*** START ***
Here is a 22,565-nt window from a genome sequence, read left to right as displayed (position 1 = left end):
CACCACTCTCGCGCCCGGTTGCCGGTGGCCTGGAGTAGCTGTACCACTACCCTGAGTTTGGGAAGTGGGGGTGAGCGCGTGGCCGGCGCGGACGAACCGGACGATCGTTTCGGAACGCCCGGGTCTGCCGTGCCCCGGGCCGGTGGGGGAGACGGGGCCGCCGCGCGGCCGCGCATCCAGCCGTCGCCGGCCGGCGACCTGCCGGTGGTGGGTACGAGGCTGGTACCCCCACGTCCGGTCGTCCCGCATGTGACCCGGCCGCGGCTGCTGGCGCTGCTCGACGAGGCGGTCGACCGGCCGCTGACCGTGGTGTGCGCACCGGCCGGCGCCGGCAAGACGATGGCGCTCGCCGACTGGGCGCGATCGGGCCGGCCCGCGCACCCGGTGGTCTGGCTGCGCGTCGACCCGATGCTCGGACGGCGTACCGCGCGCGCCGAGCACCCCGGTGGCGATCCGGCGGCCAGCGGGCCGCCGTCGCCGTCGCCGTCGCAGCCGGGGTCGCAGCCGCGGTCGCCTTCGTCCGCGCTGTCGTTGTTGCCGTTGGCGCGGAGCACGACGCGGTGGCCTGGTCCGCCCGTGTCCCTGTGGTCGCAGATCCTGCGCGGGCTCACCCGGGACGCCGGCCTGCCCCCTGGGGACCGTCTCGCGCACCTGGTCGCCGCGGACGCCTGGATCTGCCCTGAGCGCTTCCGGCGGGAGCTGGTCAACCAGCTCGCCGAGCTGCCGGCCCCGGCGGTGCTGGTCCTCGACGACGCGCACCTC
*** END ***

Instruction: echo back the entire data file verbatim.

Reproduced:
Here is a 22,565-nt window from a genome sequence, read left to right as displayed (position 1 = left end):
CACCACTCTCGCGCCCGGTTGCCGGTGGCCTGGAGTAGCTGTACCACTACCCTGAGTTTGGGAAGTGGGGGTGAGCGCGTGGCCGGCGCGGACGAACCGGACGATCGTTTCGGAACGCCCGGGTCTGCCGTGCCCCGGGCCGGTGGGGGAGACGGGGCCGCCGCGCGGCCGCGCATCCAGCCGTCGCCGGCCGGCGACCTGCCGGTGGTGGGTACGAGGCTGGTACCCCCACGTCCGGTCGTCCCGCATGTGACCCGGCCGCGGCTGCTGGCGCTGCTCGACGAGGCGGTCGACCGGCCGCTGACCGTGGTGTGCGCACCGGCCGGCGCCGGCAAGACGATGGCGCTCGCCGACTGGGCGCGATCGGGCCGGCCCGCGCACCCGGTGGTCTGGCTGCGCGTCGACCCGATGCTCGGACGGCGTACCGCGCGCGCCGAGCACCCCGGTGGCGATCCGGCGGCCAGCGGGCCGCCGTCGCCGTCGCCGTCGCAGCCGGGGTCGCAGCCGCGGTCGCCTTCGTCCGCGCTGTCGTTGTTGCCGTTGGCGCGGAGCACGACGCGGTGGCCTGGTCCGCCCGTGTCCCTGTGGTCGCAGATCCTGCGCGGGCTCACCCGGGACGCCGGCCTGCCCCCTGGGGACCGTCTCGCGCACCTGGTCGCCGCGGACGCCTGGATCTGCCCTGAGCGCTTCCGGCGGGAGCTGGTCAACCAGCTCGCCGAGCTGCCGGCCCCGGCGGTGCTGGTCCTCGACGACGCGCACCTC